Multi-classed characters are permitted to choose one starting sage field from each class possessed, but only one "primary" sage study. This one study may be selected from any field the character possesses. Thus, Jean in the example above might choose animal training, science and fraud as his three fields; but he could only choose his primary study from either the first, second or third fields. Two fields would have no primary study. However, Jean would have a great many "secondary" studies, as well as a surfeit of "outside studies," a benefit of his possessing three classes.
Armour & Weapons
In choosing armour and weapons, multi-classed characters must adhere to the same policy, regardless of which classes are mixed. Always, the worst possible armour limitations are applied, while the character receives the best possible weapon benefits.
- For example, with a fighter-cleric, where both classes lack armour restrictions, full armour can be worn; whereas the best selection of weapons belongs to the fighter, so a multi-class character of this type has full use of weapons as well.
- On the other hand, in the case of Jean above, mages are not permitted any armour; so Jean suffers that restriction. However, a paladin can use any weapon, so Jean benefits there even though both thieves and mages cannot use a sword or a bow.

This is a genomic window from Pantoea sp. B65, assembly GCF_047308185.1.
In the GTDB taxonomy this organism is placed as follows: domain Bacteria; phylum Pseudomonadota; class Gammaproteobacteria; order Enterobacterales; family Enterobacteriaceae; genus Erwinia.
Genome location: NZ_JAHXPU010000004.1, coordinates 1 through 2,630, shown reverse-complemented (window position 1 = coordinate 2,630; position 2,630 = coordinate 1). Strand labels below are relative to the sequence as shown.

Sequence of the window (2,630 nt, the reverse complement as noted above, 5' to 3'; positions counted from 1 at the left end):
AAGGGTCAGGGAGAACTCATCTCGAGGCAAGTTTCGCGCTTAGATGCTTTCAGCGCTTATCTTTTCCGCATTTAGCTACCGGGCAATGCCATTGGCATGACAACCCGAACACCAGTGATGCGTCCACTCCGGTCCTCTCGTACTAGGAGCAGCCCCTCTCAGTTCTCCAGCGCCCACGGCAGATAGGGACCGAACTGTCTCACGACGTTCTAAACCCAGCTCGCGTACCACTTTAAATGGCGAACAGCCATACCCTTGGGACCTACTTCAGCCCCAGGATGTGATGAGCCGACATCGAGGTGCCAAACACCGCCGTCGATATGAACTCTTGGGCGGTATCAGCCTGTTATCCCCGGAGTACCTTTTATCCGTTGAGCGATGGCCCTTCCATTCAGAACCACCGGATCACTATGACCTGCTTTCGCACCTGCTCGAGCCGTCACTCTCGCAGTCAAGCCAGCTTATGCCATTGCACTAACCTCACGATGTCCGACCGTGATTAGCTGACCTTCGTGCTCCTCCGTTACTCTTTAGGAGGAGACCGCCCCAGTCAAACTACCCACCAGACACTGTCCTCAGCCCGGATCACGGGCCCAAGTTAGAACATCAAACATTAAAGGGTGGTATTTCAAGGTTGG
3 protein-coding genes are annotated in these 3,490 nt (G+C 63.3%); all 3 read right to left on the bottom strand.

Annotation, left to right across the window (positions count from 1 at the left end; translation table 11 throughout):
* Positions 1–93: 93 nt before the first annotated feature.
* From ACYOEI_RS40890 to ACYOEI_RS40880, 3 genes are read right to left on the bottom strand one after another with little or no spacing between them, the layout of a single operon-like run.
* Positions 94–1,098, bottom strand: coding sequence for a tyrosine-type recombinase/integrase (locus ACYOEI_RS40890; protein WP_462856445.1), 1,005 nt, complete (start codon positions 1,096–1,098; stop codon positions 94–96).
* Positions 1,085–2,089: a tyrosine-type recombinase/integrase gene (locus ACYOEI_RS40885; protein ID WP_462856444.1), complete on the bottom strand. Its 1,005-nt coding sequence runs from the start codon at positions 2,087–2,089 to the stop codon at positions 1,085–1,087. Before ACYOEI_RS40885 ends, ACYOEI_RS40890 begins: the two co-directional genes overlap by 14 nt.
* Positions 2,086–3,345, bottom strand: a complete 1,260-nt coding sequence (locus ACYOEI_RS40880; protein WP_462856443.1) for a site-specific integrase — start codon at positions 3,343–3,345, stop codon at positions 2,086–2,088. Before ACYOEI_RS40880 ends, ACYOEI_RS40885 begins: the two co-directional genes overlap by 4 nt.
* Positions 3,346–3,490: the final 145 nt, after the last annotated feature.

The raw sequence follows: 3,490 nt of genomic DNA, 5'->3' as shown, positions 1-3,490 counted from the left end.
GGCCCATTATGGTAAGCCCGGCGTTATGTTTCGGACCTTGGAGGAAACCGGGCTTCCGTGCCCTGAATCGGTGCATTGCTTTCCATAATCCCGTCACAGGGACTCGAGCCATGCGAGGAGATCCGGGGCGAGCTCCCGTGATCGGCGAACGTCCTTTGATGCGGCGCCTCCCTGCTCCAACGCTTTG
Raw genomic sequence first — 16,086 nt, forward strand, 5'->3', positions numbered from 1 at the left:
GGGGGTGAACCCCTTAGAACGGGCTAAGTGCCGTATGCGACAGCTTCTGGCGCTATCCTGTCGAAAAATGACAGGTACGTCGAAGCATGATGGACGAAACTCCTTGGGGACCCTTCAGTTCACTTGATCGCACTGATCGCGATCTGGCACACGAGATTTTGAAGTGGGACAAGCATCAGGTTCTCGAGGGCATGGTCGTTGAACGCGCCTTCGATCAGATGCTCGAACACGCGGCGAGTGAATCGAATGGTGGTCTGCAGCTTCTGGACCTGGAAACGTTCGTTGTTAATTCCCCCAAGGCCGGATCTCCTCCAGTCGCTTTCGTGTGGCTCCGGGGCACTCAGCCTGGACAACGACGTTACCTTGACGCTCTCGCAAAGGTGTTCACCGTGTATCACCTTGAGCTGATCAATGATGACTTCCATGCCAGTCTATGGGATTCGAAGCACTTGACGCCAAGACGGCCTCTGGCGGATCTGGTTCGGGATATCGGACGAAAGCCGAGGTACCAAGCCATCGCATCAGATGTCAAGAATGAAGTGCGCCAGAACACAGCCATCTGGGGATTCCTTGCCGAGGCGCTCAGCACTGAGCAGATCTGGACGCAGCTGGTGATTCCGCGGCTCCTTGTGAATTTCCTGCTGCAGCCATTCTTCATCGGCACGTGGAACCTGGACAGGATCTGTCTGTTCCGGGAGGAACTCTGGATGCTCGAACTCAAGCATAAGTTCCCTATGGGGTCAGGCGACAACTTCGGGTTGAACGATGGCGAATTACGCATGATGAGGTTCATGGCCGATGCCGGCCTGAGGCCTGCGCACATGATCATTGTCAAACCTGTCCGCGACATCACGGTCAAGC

- In the case of a mage-thief, the character would be limited to the mage's armour still, and could choose which weapons to use from both classes — as each provides its own selection.
In either case, the number of proficiencies enjoyed by the character equals whichever class offers the most. Proficiencies are acquired according to the class with the most rapid gain, while proficiency penalties are also the best possible from among the classes possessed.
Monks, whether or not they are multi-classes, retain their armour class bonuses — as these derive from the sage abilities and not from their class.
Multi-classed characters may choose to drop one of their additional classes when attaining their next experience level. At that point, the player announces which class will be dropped — whereupon, further experience will no longer be required for that class.
- For example, Keerie, upon reaching 2nd level as a fighter-thief, reaching the necessary 3,251 X.P. to get there, announces that she is dropping her fighter class. Thereafter, to increase as a thief, she will need a total X.P. equal to 1 level of fighter plus two levels as thief, or 4,501. She will retain all her fighter abilities and benefits, but she cannot gain any further weapon proficiencies as a fighter (though she'll retain the fighter non-proficiency penalty), nor will she gain any further knowledge points in sage fields or studies associated with the fighter.
Once a class is dropped, it cannot be picked up again. For game purposes, it's presumed the character felt that a "limit of ability" had been reached, meaning the character felt he or she could progress no further in those studies and profession.